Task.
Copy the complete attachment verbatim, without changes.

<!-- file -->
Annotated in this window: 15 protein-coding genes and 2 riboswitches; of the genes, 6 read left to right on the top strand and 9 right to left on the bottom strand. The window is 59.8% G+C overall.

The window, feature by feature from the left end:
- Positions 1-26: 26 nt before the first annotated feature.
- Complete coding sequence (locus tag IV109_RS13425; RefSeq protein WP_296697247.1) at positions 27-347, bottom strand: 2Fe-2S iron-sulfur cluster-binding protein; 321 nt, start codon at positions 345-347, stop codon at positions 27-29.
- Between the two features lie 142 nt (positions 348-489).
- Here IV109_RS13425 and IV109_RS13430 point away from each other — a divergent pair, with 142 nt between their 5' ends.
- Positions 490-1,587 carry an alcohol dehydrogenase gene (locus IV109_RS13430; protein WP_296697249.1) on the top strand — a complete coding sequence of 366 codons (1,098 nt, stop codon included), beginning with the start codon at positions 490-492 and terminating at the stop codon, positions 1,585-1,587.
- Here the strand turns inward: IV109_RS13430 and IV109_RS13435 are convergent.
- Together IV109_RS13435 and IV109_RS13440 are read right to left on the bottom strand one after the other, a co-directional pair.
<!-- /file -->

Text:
Annotated in this window: 15 protein-coding genes and 2 riboswitches; of the genes, 6 read left to right on the top strand and 9 right to left on the bottom strand. The window is 59.8% G+C overall.

The window, feature by feature from the left end:
- Positions 1-26: 26 nt before the first annotated feature.
- Complete coding sequence (locus tag IV109_RS13425; RefSeq protein WP_296697247.1) at positions 27-347, bottom strand: 2Fe-2S iron-sulfur cluster-binding protein; 321 nt, start codon at positions 345-347, stop codon at positions 27-29.
- Between the two features lie 142 nt (positions 348-489).
- Here IV109_RS13425 and IV109_RS13430 point away from each other — a divergent pair, with 142 nt between their 5' ends.
- Positions 490-1,587 carry an alcohol dehydrogenase gene (locus IV109_RS13430; protein WP_296697249.1) on the top strand — a complete coding sequence of 366 codons (1,098 nt, stop codon included), beginning with the start codon at positions 490-492 and terminating at the stop codon, positions 1,585-1,587.
- Here the strand turns inward: IV109_RS13430 and IV109_RS13435 are convergent.
- Together IV109_RS13435 and IV109_RS13440 are read right to left on the bottom strand one after the other, a co-directional pair.